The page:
Get off of me!
Not exactly the words you want to hear from your son as you try to put your arm around his shoulder. But there it was. An angry rebuke. A frustrated plea. An unfiltered, visceral response.
I should have known better. We had been having a “spirited discussion” about school. He had asked if he could stay home. He hadn’t slept for the past two nights, so he was feeling pretty bad. I noticed that he didn’t feel so bad that he couldn’t sustain a conversation with his parents, so he wasn’t too badly off. I wanted him to go in because, well, it’s school. Also because he was set to give an oral report in one of his classes as part of a group project. I didn’t want him leaving his team mates in the lurch. But it didn’t seem to register how his absence might affect other people’s grades. Such is the mind-blindness that many people on the autism spectrum display.
It didn’t help, either, that our “spirited discussion” was taking place just as my daughter’s anxiety was ramping up. We usually leave the house at 6:51 every morning. On the dot. Per her demands. But it was nearing 6:55, and she was getting upset. In a desperate voice, she interrupted our discussion and told me to just let it go. Repeatedly. Her increasingly anguished interjections were only raising the stakes. I had to get her into school right away, but I also had to keep working with my son. I was making progress with him, but it was getting harder to compete with his sister. My blood pressure started to climb.
Just then, Katie intervened—thank God! “You go ahead with the girl,” she said. “I’ll keep working with this guy.” I didn’t really want to do that, because she had the other four kids to take care of as well. But she seemed confident that she could handle it.
A Broken Boundary.
That’s when it happened. Without thinking, without assessing the situation, without remembering who I was dealing with, I did a stupid thing. Out of instinct and wanting to leave on a positive note, I reached out and put my hand on my boy’s shoulder. It was a gesture of reassurance that everything was going to be okay and that I wasn’t mad at him. It was meant as a signal that we were still friends and that I felt bad that he was so tired.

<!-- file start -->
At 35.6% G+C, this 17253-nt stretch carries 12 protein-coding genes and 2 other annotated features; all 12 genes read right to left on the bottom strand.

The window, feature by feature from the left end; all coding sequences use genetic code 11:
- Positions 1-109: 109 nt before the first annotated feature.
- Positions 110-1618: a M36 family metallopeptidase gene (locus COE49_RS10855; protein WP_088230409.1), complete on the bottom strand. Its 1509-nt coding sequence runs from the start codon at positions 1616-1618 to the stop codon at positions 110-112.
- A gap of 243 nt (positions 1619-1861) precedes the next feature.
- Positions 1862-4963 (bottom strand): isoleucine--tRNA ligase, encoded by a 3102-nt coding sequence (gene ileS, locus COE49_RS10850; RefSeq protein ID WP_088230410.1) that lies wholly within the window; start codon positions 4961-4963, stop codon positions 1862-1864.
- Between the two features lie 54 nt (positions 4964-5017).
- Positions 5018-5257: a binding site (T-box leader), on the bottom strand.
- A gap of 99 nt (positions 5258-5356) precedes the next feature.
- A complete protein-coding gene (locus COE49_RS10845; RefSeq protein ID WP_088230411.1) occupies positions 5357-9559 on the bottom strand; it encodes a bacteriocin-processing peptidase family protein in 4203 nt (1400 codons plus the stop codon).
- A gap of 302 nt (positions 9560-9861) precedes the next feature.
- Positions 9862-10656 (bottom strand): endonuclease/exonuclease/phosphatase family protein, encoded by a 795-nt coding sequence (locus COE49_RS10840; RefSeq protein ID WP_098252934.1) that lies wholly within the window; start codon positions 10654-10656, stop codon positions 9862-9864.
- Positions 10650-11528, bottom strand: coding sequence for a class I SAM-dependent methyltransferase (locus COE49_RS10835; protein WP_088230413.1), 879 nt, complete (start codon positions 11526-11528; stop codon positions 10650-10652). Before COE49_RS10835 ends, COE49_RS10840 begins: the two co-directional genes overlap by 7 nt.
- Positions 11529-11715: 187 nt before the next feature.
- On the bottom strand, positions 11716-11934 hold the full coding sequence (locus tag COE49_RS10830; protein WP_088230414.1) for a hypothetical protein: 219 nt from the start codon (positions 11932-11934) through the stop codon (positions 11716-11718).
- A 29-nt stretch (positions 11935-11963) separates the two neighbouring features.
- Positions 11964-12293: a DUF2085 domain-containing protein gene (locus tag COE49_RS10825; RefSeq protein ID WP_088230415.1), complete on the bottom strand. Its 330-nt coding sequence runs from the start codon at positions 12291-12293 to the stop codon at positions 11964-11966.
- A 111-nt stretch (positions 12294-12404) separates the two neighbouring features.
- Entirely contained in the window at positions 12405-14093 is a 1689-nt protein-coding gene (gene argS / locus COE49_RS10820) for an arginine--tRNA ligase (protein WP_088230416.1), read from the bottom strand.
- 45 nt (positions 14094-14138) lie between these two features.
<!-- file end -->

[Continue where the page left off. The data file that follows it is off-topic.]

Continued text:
It was the worst thing I could have done. In addition to the mind-blindness, this boy also has sensory issues. He doesn’t like being touched—especially when he’s not expecting it. When someone tries to make physical contact with him, he tenses up and reacts angrily. Usually it’s just a brusque motion to disengage, with a quick, “Stop!” uttered almost under his breath. But today was different. He was tired and he was in a tense situation.
“Get off of me!” he yelled and jerked away. Immediately, I knew I had broken one of his boundaries, and I felt bad. When am I ever going to get this right? But I didn’t have time for self-recrimination. I knew that I couldn’t let him yell at his dad. So removing my hand, I gave him a look that said, “Come on, son, it isn’t so bad.” I was hoping to give him a moment to cool off. Only it didn’t work. He locked eyes with me and glared. Hard. Defiantly. Almost menacingly. I had never seen that look in him before, and it was unsettling.
“Daaaaad! We have to go!” My daughter’s plaintive voice broke the tension. So I left him with Katie, but not saying, “This isn’t over.”
“That Was Your Father.”
On the one hand, I get it. The kid can’t stand being touched, and here I was reaching out unexpectedly, and in the middle of a tense encounter. My intentions were good, but my execution was bad.
But on the other hand, I couldn’t let him off the hook for things like this. He is turning into a young man. He needs to learn what is appropriate and what is not. He needs to take responsibility for his actions. And for heaven’s sake, he can never use his ASD as an excuse.
Katie, good sport that she is, told him all of this. “That was your father, not some kid in class. I want to hear a real apology from you when he gets home.” (Have I said lately how much I love my wife?) I did end up getting the apology, along with a lengthier conversation about what had gone wrong in the morning. It was somewhat gratifying, but I’m not confident that I won’t have to deal with this again.
Because adulthood is coming, whether he likes it or not, and I need him to be ready for it.